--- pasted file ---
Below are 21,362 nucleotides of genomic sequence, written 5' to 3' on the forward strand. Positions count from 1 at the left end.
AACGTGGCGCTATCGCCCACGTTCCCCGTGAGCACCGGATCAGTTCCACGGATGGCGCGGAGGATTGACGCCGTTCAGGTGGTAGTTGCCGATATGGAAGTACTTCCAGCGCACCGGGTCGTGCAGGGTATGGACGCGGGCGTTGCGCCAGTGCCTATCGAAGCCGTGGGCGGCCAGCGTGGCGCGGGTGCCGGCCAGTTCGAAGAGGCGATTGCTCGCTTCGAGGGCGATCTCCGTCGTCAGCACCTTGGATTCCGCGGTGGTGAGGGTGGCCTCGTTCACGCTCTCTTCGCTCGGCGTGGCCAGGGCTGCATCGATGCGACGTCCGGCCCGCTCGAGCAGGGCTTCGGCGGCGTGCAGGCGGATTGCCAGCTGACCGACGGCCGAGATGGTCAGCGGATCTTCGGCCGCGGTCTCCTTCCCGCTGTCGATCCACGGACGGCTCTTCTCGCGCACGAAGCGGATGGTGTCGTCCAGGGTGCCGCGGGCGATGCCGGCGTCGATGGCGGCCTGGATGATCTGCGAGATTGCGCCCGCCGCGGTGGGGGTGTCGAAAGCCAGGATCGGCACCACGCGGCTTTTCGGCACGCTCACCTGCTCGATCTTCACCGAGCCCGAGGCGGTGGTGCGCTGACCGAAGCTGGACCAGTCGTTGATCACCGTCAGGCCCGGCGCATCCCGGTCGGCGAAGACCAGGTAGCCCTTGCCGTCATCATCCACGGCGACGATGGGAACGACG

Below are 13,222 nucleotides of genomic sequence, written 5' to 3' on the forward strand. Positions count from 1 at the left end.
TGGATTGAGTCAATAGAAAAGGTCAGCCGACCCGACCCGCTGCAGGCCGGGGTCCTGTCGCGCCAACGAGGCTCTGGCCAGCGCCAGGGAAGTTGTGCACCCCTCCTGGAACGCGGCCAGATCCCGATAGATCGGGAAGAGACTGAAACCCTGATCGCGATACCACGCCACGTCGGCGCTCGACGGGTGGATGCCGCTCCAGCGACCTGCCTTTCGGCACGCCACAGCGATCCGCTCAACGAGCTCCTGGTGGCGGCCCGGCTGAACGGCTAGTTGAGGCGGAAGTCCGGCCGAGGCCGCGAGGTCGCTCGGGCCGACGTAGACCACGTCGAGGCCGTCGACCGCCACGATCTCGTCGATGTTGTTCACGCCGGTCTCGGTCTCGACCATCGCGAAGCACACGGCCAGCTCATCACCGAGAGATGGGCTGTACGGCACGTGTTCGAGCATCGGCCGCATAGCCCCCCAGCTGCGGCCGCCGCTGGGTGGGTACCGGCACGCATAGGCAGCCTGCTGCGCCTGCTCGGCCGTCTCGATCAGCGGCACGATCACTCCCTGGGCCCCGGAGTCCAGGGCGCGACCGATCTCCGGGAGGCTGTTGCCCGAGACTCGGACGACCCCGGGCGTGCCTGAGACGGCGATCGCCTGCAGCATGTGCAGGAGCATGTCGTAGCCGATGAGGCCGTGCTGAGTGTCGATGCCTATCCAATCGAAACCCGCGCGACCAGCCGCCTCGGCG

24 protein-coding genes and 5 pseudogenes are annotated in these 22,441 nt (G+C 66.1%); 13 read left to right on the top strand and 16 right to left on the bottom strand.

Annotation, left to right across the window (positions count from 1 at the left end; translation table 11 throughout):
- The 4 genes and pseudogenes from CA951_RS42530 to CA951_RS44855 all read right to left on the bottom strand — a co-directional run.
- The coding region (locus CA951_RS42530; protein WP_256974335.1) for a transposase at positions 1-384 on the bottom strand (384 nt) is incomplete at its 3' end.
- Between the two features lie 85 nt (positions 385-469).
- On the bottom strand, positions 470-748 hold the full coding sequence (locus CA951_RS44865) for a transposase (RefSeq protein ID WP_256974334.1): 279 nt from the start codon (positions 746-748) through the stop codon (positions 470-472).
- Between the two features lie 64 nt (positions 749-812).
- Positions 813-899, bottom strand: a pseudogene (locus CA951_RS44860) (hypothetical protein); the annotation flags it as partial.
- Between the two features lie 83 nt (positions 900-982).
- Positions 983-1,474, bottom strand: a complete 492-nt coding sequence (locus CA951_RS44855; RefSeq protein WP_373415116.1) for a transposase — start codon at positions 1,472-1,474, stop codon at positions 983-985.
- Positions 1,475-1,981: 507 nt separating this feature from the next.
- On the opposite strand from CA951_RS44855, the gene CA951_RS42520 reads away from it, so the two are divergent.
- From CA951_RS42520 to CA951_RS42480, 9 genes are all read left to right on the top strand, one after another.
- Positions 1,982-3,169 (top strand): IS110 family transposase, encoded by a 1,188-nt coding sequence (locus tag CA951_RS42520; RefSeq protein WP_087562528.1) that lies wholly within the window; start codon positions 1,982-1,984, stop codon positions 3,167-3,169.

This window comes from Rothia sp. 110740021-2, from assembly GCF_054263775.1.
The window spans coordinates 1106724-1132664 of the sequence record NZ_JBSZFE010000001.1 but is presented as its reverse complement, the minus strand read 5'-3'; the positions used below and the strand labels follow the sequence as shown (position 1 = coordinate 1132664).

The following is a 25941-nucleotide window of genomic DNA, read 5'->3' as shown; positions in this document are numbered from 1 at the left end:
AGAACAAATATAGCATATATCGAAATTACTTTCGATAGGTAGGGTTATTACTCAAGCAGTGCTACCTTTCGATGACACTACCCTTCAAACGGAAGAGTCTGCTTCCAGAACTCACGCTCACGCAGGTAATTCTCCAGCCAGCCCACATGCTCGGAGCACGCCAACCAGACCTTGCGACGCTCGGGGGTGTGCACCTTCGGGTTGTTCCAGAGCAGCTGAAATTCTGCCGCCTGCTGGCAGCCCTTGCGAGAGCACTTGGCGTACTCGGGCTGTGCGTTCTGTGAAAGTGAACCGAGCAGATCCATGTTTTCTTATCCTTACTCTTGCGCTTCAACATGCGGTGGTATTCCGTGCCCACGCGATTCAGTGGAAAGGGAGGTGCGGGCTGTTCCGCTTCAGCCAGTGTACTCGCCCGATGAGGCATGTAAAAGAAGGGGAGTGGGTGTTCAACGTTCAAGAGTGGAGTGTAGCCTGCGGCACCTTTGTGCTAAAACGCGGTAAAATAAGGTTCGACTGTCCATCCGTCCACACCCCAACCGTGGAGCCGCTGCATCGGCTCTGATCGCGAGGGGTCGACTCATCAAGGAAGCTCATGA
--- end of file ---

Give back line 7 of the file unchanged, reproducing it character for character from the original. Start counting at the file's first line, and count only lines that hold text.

- The 4 genes and pseudogenes from CA951_RS42530 to CA951_RS44855 all read right to left on the bottom strand — a co-directional run.